A comprehensive containing nearly ninety Somalia personalities suspected of being a ‘threat to the national security and foreign policy of the United States’, and to that of the international community through a variety of criminal activities they are involved in.

Of nine counts cited for putting these people on the international alert list as security risks, four or five of them are directly related to aiding and abetting terrorism in a number of ways.

The list, sources reveal, contains a number of persons who are currently legislative and/or executive positions or both – as is the case of the current political setup – in Somalia.

The list, according to caasimada.net, is said to name:

      1. 20 serving MPs
      2. 7 Al Shabaab leaders and fighters
      3. 10 former politicians who at one time or another held high positions in government
      4. 10 business people suspected of acting as conduits between the business community and Al Shabaab and Daesh
      5. 6 accused of being a threat to security, stability who are designated in the bracket of warlords
      6. 12 clerics sympathetic to the Al Shabaab doctrine, some of whom living in areas under Al Shabaab control
      7. 4 Diaspora members
      8. 9 suspected of piracy, kidnap/abduction activities
      9. 10 former Al Shabaab members among whom members currently holding higher government offices in Somalia

President Donald Trump, renewing the national emergencies arrangement for Somalia declared in 2010 to go beyond its expiry date of April 2019 a day earlier, alluded to a threat the Somalia situation still posed on US security and foreign policy.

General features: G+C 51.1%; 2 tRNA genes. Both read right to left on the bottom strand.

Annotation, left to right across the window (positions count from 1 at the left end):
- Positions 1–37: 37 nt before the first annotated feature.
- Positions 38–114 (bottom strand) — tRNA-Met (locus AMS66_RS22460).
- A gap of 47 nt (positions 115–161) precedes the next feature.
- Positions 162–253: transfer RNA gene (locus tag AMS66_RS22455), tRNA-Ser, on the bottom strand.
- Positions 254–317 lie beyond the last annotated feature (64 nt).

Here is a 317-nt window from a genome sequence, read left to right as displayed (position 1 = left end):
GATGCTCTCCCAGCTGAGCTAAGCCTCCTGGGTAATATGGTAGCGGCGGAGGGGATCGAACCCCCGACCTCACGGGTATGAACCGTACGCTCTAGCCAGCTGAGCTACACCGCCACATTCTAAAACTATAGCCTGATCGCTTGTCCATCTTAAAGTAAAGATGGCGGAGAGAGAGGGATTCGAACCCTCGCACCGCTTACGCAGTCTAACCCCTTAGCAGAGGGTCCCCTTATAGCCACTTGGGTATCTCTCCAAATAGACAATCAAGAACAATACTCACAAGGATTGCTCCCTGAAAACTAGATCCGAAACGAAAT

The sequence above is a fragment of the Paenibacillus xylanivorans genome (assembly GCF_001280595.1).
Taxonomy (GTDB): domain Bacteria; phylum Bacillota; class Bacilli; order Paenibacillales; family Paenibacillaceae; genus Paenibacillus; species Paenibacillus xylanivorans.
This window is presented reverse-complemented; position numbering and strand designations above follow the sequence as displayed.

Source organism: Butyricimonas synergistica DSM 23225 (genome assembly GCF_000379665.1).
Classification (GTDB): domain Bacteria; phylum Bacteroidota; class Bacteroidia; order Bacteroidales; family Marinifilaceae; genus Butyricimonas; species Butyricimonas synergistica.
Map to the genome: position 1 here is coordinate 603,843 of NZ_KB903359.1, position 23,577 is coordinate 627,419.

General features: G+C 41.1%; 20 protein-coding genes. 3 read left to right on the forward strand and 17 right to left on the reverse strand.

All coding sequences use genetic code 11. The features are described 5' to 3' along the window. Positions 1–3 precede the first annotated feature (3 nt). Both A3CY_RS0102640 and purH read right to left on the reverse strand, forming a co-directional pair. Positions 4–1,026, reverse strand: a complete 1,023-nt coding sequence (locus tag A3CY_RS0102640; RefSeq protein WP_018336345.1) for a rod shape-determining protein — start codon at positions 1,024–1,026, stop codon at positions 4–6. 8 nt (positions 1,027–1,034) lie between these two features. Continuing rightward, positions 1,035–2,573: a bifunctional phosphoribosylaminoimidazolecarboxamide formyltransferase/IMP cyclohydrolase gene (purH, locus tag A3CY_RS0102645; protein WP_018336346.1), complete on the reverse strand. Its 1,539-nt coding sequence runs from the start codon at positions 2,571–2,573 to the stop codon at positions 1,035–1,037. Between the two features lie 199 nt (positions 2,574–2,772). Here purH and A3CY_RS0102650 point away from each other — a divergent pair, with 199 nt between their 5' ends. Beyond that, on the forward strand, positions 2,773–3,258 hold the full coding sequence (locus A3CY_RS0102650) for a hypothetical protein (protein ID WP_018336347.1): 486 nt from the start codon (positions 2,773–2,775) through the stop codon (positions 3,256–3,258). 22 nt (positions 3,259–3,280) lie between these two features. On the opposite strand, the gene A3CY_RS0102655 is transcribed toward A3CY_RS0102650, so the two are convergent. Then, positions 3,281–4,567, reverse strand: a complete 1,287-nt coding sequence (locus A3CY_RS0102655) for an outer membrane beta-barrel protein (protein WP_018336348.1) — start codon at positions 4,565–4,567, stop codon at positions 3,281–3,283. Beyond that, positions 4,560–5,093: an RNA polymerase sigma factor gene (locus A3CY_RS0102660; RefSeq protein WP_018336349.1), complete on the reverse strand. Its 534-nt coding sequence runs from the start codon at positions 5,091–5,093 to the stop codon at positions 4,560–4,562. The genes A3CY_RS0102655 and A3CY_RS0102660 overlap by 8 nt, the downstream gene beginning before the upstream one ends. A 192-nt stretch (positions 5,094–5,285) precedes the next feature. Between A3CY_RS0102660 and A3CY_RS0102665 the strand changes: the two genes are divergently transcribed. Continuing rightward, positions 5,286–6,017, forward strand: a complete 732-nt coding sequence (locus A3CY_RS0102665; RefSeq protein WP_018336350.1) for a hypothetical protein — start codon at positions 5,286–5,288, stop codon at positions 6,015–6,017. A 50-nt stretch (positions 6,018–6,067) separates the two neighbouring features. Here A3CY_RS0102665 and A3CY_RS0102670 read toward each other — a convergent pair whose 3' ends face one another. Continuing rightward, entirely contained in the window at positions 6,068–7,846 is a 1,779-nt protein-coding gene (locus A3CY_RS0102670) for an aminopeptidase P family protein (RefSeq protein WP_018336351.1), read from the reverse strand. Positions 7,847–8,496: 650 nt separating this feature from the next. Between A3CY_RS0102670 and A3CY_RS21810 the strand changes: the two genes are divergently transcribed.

“The situation with respect to Somalia continues to pose an unusual and extraordinary threat to the national security and foreign policy of the United States,” the President’s message to Congress requesting the renewal said.

The upcoming order/list recommends that a ban on travel, foreign accounts be put on persons suspected of involvement in criminal activities as stated above and that the government of Somalia be pressured to relieve persons in the list from active duty and that itself must ratify the ICJ act so these people could be indicted in court.

“The United States is strongly committed to Somalia’s stabilization, and it is important to maintain sanctions against persons undermining its stability,” the US President’s statement said.

If effected, the planned conviction of elements named in the list could be the most comprehensive haul yet for international justice branches actively involved in stamping out terrorist and piracy-related activities operating from Somalia.